I get that not everyone can do that. It's no secret that a whole lot of folks are having the heebie-jeebies because they can't socialize on a larger scale. While I appreciate going out or merely just having the option, many of my life's circumstances have conditioned me to be content in whatever state I find myself. (Philippians 4:11-12). Being alone does not make me any less alive than if it was 1980, and I had just bounced out of the womb.

As in nature, life comes in seasons. And as my prolific author friend Solomon penned it, "To everything, there is a season and a time to every purpose under the heaven." See, without the loss, I'd not know how to appreciate the wins. Without the lows, the highs would just be considered some stroke of good luck.



Without the illness, health would be taken for granted, and I would easily forget that because of those issues, having a heart of gratitude is more valuable than the lesson itself. Without Kevin having to face all that he did in that short time, he would not appreciate that the very people who he'd found so annoying all made this thing call life work.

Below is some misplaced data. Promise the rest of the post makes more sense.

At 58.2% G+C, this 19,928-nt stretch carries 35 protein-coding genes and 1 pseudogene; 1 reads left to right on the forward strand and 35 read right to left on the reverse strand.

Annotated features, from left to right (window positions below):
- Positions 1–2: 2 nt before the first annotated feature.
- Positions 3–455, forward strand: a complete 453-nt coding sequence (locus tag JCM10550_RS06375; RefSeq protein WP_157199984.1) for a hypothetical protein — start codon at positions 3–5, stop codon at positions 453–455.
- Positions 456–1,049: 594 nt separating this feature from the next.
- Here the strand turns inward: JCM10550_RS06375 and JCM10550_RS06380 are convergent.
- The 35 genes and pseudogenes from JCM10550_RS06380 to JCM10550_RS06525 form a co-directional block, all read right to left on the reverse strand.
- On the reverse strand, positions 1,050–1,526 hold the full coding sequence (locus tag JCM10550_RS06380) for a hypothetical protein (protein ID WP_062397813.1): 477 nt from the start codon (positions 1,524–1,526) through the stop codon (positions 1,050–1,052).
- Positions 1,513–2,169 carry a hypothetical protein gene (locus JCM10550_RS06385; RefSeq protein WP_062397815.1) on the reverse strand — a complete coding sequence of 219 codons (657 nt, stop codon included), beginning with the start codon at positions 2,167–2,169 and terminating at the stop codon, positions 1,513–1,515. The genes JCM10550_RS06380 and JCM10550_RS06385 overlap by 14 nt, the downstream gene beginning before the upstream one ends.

I'll be home for Christmas

It's not the living alone that causes loneliness; it's what's happening in your mind that determines the outcome. The difference is that "lonely" describes a feeling, and "alone" is a single person or object. Like I always say, feelings are fickle; they will betray you. Otherwise, how can a person be in a room full of people and yet think they are all by themselves? Simple, they let the emotion take over.



I was feeling sick and wanted my mommy. But my reality was she wasn't there, and she wasn't there for a long time. Sad to say, she won't be ever again, and I would be a fool to stay in that funk—crying over something that no longer is. Unlike Kevin, his family was trying to move heaven and earth to get back to him. Alone is temporary, while loneliness can linger if you let it. Even Kevin was over it, his Christmas wish came down to one sincere request, "Will you please tell Santa that instead of presents this year, I just want my family back."

The best takeaway from the entire movie had to be Kevin's awareness of the importance of family. While he impulsively wished his family away, Kevin was the inspiration behind Old Man Marley reconnecting with his son and granddaughter during the holidays. While Jesus will never leave you nor forsake you, it is also written, 'Make allowance for each other's faults, and forgive anyone who offends you. Remember, the Lord forgave you, so you must forgive others.' Colossians 3:13 NLT



Translation: if it's broken, you have time to make amends. Your 'alone' may not be like Kevin's, but you don't have to fight the Wet Bandits alone. There are people out there willing to have your back if only you'd let them.



Nourish your existing relationships, and you'll be surprised to see how they'll bloom! You can go home for Christmas and it doesn't have to be only in your dreams.